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The question kind of says it all, what I really want to know is are the differences in their forms only due to the co-ordinate transform?

And as such should a suitable spherical system satisfy axisymmetric Jeans equations? (numerically rather than analytically, otherwise it would all get very messy...)

More background: Providing them in sufficient detail to be helpful would be very longwinded (as presumably you'd need to compare all three of the first moment equations in both co-ordinate systems) but for a bit more background people can always look here http://en.wikipedia.org/wiki/Jeans_equations, or in for an in depth discussion look in Galactic Dynamics by James Binney and Scott Tremaine.

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    $\begingroup$ Could you provide both forms of the equations to give future readers some context? $\endgroup$ – Jim Aug 7 '14 at 17:21
  • $\begingroup$ Providing them in sufficient detail to be helpful would be very longwinded (as presumably you'd need to compare all three of the first moment equations in both co-ordinate systems) but for a bit more background people can always look here en.wikipedia.org/wiki/Jeans_equations, or in for an in depth discussion look in Galactic Dynamics by James Binney and Scott Tremaine. $\endgroup$ – Zephyr Aug 7 '14 at 17:34
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The Jeans equations can be a bit tricky. Their simplest form (in cartesian coordinates, with no particular assumptions) is:

$$\frac{\partial\nu}{\partial t}+\frac{\partial(\nu\bar{v_i})}{\partial x_i} = 0$$

$$\nu\frac{\partial\bar{v_j}}{\partial t}+\nu\bar{v_i}\frac{\partial\bar{v_j}}{\partial x_i} = -\nu\frac{\partial\Phi}{\partial x_j}-\frac{\partial(\nu\sigma^2_{ij})}{\partial x_i}$$

Quickly summarizing the notation, $x_i$ and $v_i$ are the components of the position and velocity, respectively and $\sigma_{ij}$ are components of the velocity dispersion tensor. $\nu$ is the spatial density. $\Phi$ is the potential.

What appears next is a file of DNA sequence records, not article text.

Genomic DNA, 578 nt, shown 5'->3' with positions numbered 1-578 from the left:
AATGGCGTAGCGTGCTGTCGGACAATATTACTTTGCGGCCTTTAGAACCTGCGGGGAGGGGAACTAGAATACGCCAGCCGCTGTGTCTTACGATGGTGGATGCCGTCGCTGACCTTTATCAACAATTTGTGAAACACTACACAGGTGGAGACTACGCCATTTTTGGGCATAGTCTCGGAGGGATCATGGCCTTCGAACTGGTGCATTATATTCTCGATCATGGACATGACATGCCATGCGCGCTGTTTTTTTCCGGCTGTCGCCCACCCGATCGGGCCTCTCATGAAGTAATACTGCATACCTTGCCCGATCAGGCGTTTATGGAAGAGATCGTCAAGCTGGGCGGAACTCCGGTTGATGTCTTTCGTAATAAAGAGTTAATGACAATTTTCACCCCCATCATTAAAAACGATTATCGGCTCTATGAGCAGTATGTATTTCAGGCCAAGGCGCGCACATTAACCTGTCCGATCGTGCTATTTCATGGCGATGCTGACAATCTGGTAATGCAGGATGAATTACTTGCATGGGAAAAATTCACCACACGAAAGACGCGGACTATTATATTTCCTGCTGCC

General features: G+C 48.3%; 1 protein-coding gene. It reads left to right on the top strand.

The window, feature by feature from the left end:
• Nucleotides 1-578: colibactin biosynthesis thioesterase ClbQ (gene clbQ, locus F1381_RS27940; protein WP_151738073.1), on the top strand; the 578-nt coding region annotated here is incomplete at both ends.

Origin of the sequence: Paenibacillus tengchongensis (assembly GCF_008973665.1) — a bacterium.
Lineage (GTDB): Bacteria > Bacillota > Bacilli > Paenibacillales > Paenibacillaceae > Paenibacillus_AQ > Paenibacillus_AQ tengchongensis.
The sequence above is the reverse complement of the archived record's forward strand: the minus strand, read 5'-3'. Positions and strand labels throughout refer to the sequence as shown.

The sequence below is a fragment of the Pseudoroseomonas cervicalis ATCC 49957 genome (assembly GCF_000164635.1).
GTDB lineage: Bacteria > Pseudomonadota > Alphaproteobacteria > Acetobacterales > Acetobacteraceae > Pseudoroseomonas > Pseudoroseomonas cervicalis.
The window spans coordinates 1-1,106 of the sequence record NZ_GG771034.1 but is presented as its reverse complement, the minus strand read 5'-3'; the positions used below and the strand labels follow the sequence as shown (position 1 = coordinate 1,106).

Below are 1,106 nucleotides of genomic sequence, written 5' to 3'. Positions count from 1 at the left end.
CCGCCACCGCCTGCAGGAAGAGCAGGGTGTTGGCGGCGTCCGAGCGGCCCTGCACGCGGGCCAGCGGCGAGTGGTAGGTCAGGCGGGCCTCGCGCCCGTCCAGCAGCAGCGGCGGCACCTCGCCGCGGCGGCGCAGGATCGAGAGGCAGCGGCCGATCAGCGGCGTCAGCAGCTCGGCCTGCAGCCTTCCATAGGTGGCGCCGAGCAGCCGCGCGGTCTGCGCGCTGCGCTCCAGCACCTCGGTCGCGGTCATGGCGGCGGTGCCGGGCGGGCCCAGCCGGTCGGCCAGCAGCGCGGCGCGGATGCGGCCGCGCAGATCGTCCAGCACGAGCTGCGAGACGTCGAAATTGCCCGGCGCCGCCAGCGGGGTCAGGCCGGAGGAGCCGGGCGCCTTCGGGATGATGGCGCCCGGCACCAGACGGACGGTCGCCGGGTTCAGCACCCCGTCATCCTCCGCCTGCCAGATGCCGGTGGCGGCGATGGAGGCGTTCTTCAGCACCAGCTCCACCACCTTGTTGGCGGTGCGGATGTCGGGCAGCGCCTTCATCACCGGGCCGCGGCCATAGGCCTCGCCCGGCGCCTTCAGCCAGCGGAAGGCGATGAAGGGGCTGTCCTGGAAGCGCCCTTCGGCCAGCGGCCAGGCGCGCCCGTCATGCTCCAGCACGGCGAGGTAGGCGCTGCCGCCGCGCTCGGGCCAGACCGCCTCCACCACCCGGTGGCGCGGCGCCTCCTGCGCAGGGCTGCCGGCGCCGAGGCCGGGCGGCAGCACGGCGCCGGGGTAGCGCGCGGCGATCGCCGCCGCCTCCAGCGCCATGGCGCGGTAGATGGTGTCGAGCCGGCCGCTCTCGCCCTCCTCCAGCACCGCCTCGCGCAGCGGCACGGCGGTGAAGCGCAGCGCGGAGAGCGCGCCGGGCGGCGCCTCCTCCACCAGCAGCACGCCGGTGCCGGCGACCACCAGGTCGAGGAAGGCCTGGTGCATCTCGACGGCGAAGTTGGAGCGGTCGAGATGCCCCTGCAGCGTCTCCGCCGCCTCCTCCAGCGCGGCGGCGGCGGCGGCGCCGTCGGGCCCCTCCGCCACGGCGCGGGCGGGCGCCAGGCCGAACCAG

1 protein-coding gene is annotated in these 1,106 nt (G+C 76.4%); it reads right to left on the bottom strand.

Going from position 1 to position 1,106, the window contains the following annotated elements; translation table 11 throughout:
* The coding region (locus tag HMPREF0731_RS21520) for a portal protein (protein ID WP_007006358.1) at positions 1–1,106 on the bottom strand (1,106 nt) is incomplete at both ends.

The trouble with the Jeans equations is that, assuming you know the potential and density fields, the equations above provide only 4 constraints (notice the second equation is in fact a condensed expression of three independent equations) on 9 unknown functions (3 components of $\mathbf{\bar v}$ and 6 independent components of $\mathbf{\sigma^2}$). Therefore the equations cannot be solved without additional constraints.

Galactic Dynamics derives closed forms (i.e. that can in principle be solved) of the Jeans equations for two special cases. For a spherically symmetric system, the assumptions used are:

  • The system is in a steady state (time independent).
  • The system is spherically symmetric, therefore the distribution function is of the form $f=f(H,\mathbf{L})$

For an axially symmetric system, the assumptions used are:

  • The system is in a steady state (time independent).
  • The system is axisymmetric.
  • The distribution function is of the form $f = f(H,L_z)$.

The assumptions are used in each case to argue that various (different in each case) derivatives vanish, as well as some other terms, so the equations obtained are not equivalent and hold only for systems where the assumptions used to derive them hold good. I'm not going to bother typing out the equations obtained because honestly it's a bit of a mess. If you want the gory details, go find a copy of Galactic Dynamics...

Of course you could also just do coordinate transformations on the original Jeans equations, in which case you would get equations that are equivalent, but this is not what people usually mean by 'Jeans equations for spherical systems' or 'Jeans equations for axisymmetric systems'.

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  • $\begingroup$ my sentiment exactly with typing the equations :) $\endgroup$ – Zephyr Aug 7 '14 at 18:12
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    $\begingroup$ @Zephyr Hang on just saw your comment to the question - you're reading B&T and it didn't answer this question satisfactorily for you? o.O $\endgroup$ – Kyle Oman Aug 7 '14 at 18:13
  • $\begingroup$ you're reasoning above sounds perfect, but leaves the possibility of a slightly more messy and more general form of the equations in both co-ordinate systems based on the same assumptions? Could we assume a less strict symmetry and have equations valid in both? $\endgroup$ – Zephyr Aug 7 '14 at 18:15
  • $\begingroup$ and of course B&T sheds light on all things, but doesn't go into much detail on the stuff in the comment above (also you summarised it very well, which cleared a few points up!) $\endgroup$ – Zephyr Aug 7 '14 at 18:17
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    $\begingroup$ @Zephyr The only symmetry you could assume is axial ($\phi$), and you wouldn't be able to get to a closed system of equations (I think). Probably better off to just use the full equations and coordinate transformations... $\endgroup$ – Kyle Oman Aug 7 '14 at 18:20

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